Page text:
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The Obama administration is reportedly mulling a change in its nuclear arms policy that would rule out using them first in a conflict. Such a move is not only unlikely - it would also be little more than symbolism.
In the waning days of his presidency, Barack Obama is harkening back to the bold vision he laid out in his first major foreign policy address as president in Prague in April 2009. In that address, the new president sketched his vision for world without nuclear weapons, declaring nuclear disarmament a key goal for his administration.
Now, more than seven years later the Obama administration is apparently considering changing the US nuclear posture by issuing a declaration stating that Washington would not use nuclear weapons first in a military conflict. President Obama would not need Congressional approval to do so.
But the administration's potential move has triggered opposition both domestically and from allies in Asia and Europe - even though it would have little substance in itself.
Symbolism versus real change
"I think it's more symbolic than anything else," said Andrew Futter, a scholar of nuclear weapons issues at the University of Leicester.
"To mean anything there need to be changes in the actual force posture that reflect the move toward no-first-use," explained Shannon N. Kile, an American who heads the Nuclear Weapons Project at the Stockholm International Peace Research Institute (SIPRI) and supports, in principle, the idea of a no-first-use policy.
But, Kile added, the Soviet Union and later Russia had a no-first-use policy well into the 1990s even though it was well known that it did not reflect Russian military planning and doctrine. That's why to be more than empty rhetoric, a US declaration would also have to include a move away from keeping nuclear weapons on a "hair-trigger alert," Kile said.
Nuclear weapons on a hair-trigger alert are ready for rapid deployment in minutes around the clock.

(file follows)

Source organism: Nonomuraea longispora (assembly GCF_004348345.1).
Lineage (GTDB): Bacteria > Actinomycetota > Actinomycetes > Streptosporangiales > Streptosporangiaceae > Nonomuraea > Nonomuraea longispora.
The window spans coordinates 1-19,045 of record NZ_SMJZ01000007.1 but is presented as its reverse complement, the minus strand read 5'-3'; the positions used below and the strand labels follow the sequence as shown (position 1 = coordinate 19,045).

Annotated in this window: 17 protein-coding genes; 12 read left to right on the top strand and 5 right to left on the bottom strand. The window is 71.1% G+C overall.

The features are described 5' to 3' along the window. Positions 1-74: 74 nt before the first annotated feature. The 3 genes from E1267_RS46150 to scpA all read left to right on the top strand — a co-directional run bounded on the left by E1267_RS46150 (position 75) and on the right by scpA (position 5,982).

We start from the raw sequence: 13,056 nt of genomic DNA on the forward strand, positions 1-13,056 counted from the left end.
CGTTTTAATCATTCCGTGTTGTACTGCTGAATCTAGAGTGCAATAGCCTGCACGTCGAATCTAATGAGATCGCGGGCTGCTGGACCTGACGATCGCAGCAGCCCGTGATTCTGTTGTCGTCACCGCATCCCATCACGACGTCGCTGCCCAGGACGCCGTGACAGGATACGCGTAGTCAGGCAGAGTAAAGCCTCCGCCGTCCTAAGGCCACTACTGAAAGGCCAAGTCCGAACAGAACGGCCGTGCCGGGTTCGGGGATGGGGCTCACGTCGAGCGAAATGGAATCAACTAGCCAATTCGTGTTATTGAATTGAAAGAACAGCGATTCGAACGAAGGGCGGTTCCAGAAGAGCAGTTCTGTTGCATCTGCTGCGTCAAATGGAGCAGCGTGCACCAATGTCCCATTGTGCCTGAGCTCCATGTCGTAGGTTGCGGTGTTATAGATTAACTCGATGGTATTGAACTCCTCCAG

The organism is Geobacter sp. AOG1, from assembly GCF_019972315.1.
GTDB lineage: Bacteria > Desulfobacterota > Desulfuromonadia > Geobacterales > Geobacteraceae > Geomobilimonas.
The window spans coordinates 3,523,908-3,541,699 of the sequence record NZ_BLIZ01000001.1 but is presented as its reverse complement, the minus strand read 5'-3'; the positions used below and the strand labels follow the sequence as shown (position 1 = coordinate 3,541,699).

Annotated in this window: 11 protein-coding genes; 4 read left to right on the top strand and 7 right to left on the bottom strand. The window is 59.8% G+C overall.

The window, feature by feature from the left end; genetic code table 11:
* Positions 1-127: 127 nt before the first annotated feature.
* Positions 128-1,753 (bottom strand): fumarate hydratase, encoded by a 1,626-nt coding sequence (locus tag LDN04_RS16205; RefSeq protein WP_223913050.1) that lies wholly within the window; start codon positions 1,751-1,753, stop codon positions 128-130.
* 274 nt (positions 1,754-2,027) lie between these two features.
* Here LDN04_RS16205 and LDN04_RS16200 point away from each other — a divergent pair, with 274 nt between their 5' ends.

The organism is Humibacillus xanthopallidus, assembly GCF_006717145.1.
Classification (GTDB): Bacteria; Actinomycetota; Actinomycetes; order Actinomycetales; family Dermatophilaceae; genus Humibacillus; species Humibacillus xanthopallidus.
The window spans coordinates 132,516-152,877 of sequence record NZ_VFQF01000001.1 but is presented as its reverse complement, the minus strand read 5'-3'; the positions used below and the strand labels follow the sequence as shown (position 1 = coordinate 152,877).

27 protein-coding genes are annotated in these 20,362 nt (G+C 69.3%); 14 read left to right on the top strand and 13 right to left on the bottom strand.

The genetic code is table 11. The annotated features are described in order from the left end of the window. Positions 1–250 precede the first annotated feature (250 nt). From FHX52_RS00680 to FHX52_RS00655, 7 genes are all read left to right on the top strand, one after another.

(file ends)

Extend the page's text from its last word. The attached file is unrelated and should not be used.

Weapons on high alert
"Right now the US has about 900 nuclear weapons on high alert at all times. Russia has a similar number," Kile said. In order for a no-first use declaration to have any sort of meaning, the US would need to "de-alert" some of its weapons, he added.
That the US would do so unilaterally is extremely unlikely, he said, as this would be much more controversial and concrete than merely issuing a declaration of no-first-use intent.
Given the domestic and international resistance to Obama's ideas even a no-strings-attached no-first-use policy is now unlikely to happen. "The Obama administration would be very loath to do anything that undermines the further confidence of either the European or Asian allies," said Futter.
Marco Fey, an arms control expert at the Peace Research Institute in Frankfurt (PRIF), who also principally supports the idea, said the timing for such an initiative is off.
"Right now, with the crisis with Russia over Ukraine and also the crisis with North Korea, it might not be the best time for such a policy change," he said. "It is a pity that Obama comes up with this almost upon leaving the White House."
The fact that Obama has again resurrected the no-first-use policy, first considered in 2010, can be interpreted as a sign that he feels his nuclear disarmament agenda is mostly unfinished business: "I think there is a feeling that he hasn't achieved as much as he wanted," Futter said. "In reality what has been actually achieved is not a great deal."
Nuclear public diplomacy
The creation of the biannual international nuclear summit as well as Obama's visit to Hiroshima, the first ever by a sitting US president, were invaluable efforts to bring nuclear disarmament back on the global agenda, the experts say.
But in practical terms Obama's only major nuclear disarmament success is the new START agreement with Russia, slashing the size of both countries' strategic nuclear missile arsenals. "Yes, the new START treaty was important and symbolic, but actually this was just getting down to the realistic levels of what the US and Russians thought they needed anyway," Futter said.
The experts also concede that partisan obstruction in Congress and institutional resistance in the Pentagon as well as global events made it nearly impossible to get anything done on nuclear disarmament.
Still, Kile said, Obama, particularly with his Prague speech, "built up expectations in a way that we can only be disappointed."
Or as Fey put it: "His plans met reality."